Aug 23, 2022
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There has been a split in the EU because of “innocent Russians”: who will not be given a “Schengen”

Whether to close entry to Europe for all Russians is a question that has suddenly given rise to disagreements within the European Union. It should be finally resolved on August 31 at a meeting of EU foreign ministers in Prague, but for now the parties put forward their arguments. On Tuesday, August 23, the position of EU High Representative for Foreign Affairs Josep Borrell became known, saying that he does not support proposals for a complete ban on issuing visas to Russian citizens.

Recall that having a “Schengen” in your passport, you can get into any country within the EU, since there is no passport control between states. In connection with the conflict in Ukraine, its president demanded that the EU close its borders not only for Russian politicians and businessmen who fell under “personal sanctions”, but also for all holders of a Russian passport, without exception, so that they “live in their own world until change their philosophy.” Unconditionally, this call was supported by the three ex-Soviet Baltic republics and the former socialist camp represented by Poland, the Czech Republic and Slovakia. The rest have been either arguing or keeping quiet for two weeks now.

So, Lithuania, Latvia and Estonia completely stopped issuing Schengen visas to all Russians without exception. Since August 1, Latvia has also suspended the agreement on “cross-border” traffic – admission through land borders, and Estonia has banned the entry of Russians with visas issued by its own visa services, and is now considering the possibility of introducing a ban on the admission of Russians with Schengen visas issued by other countries EU. All three Baltic republics also called on other EU countries to make similar decisions and not only stop issuing visas, but also cancel those already issued.

Finland, which has the longest land border with the Russian Federation, went for partial restrictions in issuing visas to Russians, choosing the “slow down” method, since a complete ban on the basis of “passport affiliation” is impossible under Finnish law. Now the Finns will issue 90% fewer visas to Russians – that is, if earlier 1000 applications were processed per day, now there will be only 100, and applications for tourist visas will be accepted only once a week.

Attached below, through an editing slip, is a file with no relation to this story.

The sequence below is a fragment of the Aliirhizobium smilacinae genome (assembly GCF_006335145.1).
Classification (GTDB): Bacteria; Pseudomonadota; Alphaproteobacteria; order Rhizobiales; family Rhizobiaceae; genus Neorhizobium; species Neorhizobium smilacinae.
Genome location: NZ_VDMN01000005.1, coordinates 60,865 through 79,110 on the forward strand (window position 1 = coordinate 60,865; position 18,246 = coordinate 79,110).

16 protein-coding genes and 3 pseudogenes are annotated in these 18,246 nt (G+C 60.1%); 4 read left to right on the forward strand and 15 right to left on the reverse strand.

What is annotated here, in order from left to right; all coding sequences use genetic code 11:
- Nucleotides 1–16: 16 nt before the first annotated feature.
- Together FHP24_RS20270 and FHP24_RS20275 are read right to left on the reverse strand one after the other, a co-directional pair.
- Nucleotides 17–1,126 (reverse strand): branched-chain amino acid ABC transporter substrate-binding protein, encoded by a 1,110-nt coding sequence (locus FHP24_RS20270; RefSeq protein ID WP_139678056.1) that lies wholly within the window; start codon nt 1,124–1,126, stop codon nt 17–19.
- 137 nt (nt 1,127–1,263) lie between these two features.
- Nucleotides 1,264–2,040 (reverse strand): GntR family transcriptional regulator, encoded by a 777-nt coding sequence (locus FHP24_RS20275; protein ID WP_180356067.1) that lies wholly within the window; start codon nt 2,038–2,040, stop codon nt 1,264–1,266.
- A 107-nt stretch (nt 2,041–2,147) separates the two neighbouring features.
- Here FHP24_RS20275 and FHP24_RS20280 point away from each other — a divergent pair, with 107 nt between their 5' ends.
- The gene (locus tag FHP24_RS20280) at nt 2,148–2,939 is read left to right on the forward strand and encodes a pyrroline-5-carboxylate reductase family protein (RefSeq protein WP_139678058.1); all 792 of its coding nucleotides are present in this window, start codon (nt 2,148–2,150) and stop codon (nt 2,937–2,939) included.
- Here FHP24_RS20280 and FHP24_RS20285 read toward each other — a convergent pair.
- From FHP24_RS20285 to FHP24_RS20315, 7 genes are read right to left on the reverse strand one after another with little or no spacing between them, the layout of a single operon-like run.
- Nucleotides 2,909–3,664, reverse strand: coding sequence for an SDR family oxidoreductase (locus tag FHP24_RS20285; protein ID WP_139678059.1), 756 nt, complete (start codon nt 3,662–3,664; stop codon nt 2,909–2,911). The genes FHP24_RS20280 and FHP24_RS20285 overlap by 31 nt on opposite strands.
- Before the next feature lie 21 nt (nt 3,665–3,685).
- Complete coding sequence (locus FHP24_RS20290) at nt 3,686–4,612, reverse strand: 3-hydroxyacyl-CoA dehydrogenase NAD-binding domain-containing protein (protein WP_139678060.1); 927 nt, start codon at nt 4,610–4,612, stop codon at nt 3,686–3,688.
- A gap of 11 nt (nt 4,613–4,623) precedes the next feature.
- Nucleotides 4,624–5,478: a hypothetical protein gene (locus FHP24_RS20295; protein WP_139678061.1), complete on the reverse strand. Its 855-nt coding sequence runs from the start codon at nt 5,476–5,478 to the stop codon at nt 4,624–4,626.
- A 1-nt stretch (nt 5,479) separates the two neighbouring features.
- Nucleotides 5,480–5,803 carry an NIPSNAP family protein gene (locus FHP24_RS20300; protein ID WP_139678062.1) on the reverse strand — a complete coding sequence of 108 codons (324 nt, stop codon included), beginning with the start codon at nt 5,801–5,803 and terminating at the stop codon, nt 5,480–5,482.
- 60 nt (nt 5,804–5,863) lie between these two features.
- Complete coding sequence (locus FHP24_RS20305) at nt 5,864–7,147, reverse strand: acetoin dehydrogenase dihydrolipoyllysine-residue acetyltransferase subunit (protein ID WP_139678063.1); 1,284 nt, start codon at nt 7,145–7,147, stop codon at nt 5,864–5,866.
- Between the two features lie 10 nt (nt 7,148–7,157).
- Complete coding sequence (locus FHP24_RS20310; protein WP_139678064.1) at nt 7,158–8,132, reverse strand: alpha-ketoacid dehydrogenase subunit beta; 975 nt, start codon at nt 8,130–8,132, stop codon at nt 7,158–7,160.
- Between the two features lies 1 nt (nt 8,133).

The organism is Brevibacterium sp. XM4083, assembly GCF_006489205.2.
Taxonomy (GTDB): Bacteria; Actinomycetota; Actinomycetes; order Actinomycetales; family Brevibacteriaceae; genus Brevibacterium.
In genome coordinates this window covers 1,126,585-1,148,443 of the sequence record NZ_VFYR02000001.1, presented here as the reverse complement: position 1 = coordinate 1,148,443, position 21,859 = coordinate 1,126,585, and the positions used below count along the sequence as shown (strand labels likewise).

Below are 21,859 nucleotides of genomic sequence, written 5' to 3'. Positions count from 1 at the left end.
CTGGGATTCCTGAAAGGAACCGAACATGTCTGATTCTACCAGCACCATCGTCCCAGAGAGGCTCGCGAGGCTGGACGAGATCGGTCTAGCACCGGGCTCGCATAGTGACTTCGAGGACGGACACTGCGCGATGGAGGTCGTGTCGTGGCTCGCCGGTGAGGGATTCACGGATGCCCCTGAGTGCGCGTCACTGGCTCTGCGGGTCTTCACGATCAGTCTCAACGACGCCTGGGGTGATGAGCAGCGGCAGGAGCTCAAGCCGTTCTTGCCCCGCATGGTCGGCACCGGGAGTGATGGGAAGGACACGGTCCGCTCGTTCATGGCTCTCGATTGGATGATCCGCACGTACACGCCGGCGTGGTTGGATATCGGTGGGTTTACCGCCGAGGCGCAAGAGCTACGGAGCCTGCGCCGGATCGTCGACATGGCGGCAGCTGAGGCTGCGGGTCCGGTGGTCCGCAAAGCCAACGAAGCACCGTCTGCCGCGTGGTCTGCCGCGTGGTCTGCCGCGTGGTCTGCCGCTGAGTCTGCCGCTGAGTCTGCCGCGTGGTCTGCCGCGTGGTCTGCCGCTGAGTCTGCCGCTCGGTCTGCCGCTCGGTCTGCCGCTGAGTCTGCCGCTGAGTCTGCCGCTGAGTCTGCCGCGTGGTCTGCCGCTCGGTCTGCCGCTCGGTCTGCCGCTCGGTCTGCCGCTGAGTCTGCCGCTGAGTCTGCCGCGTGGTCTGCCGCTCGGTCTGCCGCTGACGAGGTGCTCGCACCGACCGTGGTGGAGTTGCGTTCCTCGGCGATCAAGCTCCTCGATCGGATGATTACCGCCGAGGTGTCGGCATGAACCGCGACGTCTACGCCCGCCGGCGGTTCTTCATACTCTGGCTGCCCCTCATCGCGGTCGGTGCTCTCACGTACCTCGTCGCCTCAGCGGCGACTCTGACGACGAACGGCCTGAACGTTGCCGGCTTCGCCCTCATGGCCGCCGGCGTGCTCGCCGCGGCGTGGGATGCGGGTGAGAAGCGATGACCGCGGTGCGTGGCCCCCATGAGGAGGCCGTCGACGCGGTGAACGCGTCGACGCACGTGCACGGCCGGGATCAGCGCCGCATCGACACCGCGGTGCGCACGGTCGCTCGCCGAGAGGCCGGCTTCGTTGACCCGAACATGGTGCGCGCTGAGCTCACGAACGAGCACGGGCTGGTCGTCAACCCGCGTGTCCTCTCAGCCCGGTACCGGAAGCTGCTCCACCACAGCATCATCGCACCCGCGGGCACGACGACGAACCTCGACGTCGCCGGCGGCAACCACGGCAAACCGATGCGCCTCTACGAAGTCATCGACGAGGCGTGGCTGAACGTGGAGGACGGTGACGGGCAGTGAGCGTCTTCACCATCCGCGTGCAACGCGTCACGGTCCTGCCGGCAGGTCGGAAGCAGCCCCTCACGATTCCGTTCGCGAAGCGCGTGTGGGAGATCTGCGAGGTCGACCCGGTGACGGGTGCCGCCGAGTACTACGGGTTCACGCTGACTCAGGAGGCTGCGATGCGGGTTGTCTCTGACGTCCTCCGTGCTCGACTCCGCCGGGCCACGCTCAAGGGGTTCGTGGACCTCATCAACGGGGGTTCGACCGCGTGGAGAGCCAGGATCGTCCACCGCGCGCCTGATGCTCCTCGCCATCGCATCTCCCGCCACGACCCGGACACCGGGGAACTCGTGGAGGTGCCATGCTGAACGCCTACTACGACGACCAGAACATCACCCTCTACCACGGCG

The “abstentions”, according to the visa mediators, can be classified as those who remained silent (Sweden and Denmark, without publicly expressing their own position, said that they would wait for a common decision of the EU), and those who spoke out, but did nothing. So the former socialist camp – Poland, Slovakia, the Czech Republic – declared their support for a ban on entry to all citizens of the Russian Federation without exception, and the latter expressed its intention to suspend visa agreements along with Belarus. But earlier this week, the Czech Republic, which currently holds the EU presidency, suddenly added that “Russian journalists and civilians who disagree with what is happening” should be made an exception. In fact, all these countries have so far denied Russians visas only on an individual basis – that is, seeking alleged violations from each Russian Schengen holder separately, but they have not refused massively and publicly, like, say, Estonia. The Netherlands, Belgium and Malta are following the same path.

From the former socialist camp, Hungary is not ready to refuse visas to Russians. This week, the position was taken by Portugal, whose Foreign Ministry said that the so-called “passport sanctions” – that is, the refusal of a visa based on a passport – should be directed against the “Russian military machine”, and not against innocent Russians.

Germany, through its chancellor, was the first to express its doubts, noting that “extending measures to innocent Russian tourists would reduce the effectiveness of the sanctions that have been imposed so far.”

A similar German position was taken by Cyprus, not only beloved by Russian tourists, but also having a high percentage of the Russian-speaking population permanently residing on the island (and investments from it). In the person of its Foreign Ministry, Cyprus said that a complete ban on the entry of Russians “would be the wrong decision.” “We believe in contacts between people, and even Turkish citizens receive visas from the Cypriot authorities,” said Secretary General of the Cypriot Foreign Ministry Cornelios Corneliou in an interview with the Western press.

Greece has repeatedly declared its support for Ukraine, however, according to its officials, “it also does not consider the possibility of changing the status of Russian visas.” The secret, apparently, is in the income of the tourism industry: against the backdrop of geopolitical upheavals, the flow of Russians to Greece increased (in July, there were 177% more arrivals of Russians by air (via Turkey) than in 2019, which is considered a “record” for Greek tourism). And the number of arrivals of Russians to Greece by land has grown by as much as 257%, because now they come by car from Serbia.

The United States, although it seems that they have nothing to do with the EU and the Schengen Agreement, but on a painful occasion, in the person of its State Department, also spoke out, stating that it is necessary “to draw a line between the policy of the leadership of the Russian Federation and ordinary citizens of the country.”

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